|Institution:||Universiteit van Amsterdam|
|Full text PDF:||http://hdl.handle.net/11245/1.474380|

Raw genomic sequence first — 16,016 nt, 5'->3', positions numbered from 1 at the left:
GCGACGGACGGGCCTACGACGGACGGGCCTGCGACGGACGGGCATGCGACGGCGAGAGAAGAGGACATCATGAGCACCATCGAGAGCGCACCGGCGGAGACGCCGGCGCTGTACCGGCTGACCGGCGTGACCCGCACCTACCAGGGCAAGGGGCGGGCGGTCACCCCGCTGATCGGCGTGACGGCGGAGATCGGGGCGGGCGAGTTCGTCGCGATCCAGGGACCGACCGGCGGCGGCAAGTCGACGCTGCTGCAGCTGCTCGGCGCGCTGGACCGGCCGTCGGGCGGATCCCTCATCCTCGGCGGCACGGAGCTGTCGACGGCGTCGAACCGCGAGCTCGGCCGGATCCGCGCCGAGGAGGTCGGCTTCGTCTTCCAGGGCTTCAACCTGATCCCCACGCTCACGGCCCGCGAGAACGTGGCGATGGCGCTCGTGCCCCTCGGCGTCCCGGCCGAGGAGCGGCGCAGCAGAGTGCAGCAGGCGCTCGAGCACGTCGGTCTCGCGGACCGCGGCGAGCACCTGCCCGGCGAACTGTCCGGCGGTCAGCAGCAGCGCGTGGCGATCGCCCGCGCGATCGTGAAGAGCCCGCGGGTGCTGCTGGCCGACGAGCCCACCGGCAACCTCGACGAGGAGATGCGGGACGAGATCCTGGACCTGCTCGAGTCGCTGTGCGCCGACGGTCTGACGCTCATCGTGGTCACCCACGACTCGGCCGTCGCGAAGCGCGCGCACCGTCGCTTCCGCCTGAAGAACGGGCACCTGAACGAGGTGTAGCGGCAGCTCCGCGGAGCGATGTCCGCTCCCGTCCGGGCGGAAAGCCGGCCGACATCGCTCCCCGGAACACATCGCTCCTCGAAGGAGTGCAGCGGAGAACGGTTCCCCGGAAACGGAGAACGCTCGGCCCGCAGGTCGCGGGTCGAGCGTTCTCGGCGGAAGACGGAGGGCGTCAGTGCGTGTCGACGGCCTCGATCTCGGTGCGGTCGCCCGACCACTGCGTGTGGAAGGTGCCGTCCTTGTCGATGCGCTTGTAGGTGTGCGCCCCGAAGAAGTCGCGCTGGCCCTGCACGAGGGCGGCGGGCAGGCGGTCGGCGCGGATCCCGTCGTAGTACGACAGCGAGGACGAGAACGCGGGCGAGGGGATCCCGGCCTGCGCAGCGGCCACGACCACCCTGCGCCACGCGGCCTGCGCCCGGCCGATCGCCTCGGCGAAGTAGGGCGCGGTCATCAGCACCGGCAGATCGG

The overall aim of this thesis was to enhance the scientific basis for dietary analysis and the role of diet in T2DM prevalence in an ethnically diverse population. A large multi-ethnic population including five ethnic groups - South Asian origin Surinamese, African origin Surinamese, Turkish, Moroccan and Dutch origin - was utilized to achieve this goal. To address the main aim of this thesis the following questions were formulated: 1. How feasible it is to develop ethnic specific food frequency questionnaire and how stable are dietary patterns over time? 2. What are the dietary patterns of the main migrant groups in the Netherlands and what is the association between social-economic status, acculturation and these dietary patterns? 3. What is the association between diet and T2DM and what is the role of ethnicity in this respect? The studies described in this thesis were based on different sources of data. Data was obtained from the HELIUS Study and the HELIUS-Dietary Patterns study, which included men and women of all five ethnic groups. Additionally, data collected within the SUNSET study was used, which included South Asian origin Surinamese, African origin Surinamese and Dutch origin. Also, data was obtained from the Doetinchem Cohort Study, including men and women from Dutch origin, and from The Singapore Prospective Study Program 2, which included migrants of Indian origin.